(Adds details of foreign investment and property transactions)
LONDON Oct 7 A 10 percent "flash crash" in
sterling on Friday was the latest sign of how far Britain's
impending exit from the European Union has rattled financial
markets, with the UK's currency, stocks and government bonds all
falling for a second straight day.
With a current account deficit of nearly 6 percent of
economic output, Britain is highly reliant on foreign
investment. Here is a closer look at overseas holdings of its
main financial assets:
* Around 5 percent of the world's known central bank foreign
currency reserves are in British pounds, the equivalent of more
than $350 billion, according to the International Monetary Fund.
That is the third largest holding, behind U.S. dollars (63
percent) and euros (20 percent).
* More than half of UK stocks are held by overseas
investors, according to Britain's Office for National Statistics
(ONS). Foreign holdings were less than 10 percent in the 1970s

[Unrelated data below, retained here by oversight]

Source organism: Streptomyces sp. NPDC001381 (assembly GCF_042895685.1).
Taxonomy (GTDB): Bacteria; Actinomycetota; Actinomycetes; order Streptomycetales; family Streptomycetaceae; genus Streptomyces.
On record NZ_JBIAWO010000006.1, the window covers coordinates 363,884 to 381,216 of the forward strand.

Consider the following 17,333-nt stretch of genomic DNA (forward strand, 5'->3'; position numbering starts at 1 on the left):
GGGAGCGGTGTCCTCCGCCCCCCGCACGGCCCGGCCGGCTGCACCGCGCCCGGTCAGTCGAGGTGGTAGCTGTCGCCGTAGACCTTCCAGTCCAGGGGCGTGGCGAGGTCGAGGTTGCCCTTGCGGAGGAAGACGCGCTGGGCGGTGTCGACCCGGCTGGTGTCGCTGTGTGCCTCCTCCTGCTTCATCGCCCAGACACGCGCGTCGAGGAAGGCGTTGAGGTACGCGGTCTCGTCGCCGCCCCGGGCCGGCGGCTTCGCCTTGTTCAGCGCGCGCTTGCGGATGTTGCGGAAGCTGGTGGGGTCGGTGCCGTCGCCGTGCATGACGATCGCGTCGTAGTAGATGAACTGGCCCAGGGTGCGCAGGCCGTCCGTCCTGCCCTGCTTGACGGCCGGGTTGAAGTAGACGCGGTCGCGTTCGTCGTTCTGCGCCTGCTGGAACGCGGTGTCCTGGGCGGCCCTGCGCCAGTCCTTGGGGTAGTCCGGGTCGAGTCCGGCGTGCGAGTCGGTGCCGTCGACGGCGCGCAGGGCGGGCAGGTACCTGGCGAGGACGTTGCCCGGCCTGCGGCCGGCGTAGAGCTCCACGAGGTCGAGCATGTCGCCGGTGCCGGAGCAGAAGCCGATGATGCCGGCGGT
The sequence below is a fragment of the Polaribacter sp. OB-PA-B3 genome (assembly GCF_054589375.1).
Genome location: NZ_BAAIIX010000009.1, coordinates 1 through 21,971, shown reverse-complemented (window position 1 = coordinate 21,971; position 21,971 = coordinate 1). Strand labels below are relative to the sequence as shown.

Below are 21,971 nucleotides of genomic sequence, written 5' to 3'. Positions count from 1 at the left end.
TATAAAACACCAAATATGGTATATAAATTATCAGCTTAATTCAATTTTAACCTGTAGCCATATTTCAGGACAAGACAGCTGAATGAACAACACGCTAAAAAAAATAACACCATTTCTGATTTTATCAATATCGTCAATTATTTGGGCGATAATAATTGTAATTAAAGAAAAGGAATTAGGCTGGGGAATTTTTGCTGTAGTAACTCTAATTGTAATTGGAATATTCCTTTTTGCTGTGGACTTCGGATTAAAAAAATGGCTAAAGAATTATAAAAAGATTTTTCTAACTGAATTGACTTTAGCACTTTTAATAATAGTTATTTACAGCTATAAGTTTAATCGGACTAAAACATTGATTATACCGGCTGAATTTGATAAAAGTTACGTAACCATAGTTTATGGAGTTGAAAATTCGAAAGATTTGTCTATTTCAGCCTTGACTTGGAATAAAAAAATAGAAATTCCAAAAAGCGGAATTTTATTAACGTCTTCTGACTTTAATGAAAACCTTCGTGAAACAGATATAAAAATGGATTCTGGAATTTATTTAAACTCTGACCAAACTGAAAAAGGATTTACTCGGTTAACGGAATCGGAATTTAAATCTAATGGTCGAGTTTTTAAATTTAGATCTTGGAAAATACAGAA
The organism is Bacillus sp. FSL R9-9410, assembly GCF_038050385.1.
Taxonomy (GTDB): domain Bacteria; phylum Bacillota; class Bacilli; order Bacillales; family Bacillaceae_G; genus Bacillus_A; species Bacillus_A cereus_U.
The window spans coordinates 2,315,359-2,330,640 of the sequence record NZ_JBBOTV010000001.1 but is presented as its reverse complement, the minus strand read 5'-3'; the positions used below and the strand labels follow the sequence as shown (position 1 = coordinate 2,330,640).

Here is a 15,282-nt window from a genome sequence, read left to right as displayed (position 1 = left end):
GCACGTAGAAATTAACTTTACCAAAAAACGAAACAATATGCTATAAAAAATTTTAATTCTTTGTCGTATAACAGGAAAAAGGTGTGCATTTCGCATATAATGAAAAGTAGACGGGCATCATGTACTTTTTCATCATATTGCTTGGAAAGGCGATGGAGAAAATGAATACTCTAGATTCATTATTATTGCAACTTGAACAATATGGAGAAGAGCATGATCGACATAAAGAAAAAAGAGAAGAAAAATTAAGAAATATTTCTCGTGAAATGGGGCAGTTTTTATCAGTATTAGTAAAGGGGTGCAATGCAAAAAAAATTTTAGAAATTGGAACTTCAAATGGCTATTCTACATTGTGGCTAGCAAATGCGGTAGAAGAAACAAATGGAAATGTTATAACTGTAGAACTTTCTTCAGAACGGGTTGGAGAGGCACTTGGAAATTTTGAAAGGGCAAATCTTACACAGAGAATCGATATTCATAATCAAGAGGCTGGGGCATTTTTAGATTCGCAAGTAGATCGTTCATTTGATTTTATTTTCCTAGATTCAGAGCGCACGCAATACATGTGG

and 1980s, and stood at around 35 percent at the turn of the
* Nearly a third of investors in British government bonds
are from outside the country, ONS data shows. That equated to
500 billion pounds' worth at the end of June.
* Direct investment into the UK by enterprises located
abroad has risen steadily over the past 30 years, with the only
major blip occurring during the 2008 financial crisis, according
to ONS data.
* Foreign investors accounted for around 45 percent of the
value of total transactions in British commercial property since
2009, although that tailed off quite sharply in the first half
of this year, the Bank of England has said.
"An abrupt reduction in the willingness of foreign investors
to engage in new investment could also have a severe impact on
asset markets in which foreign investors account for a
substantial proportion of transactions," the BoE said in its
latest financial stability report.
(Writing by John Geddie; Graphics by Vikram Subhedar and John
Geddie; editing by Giles Elgood)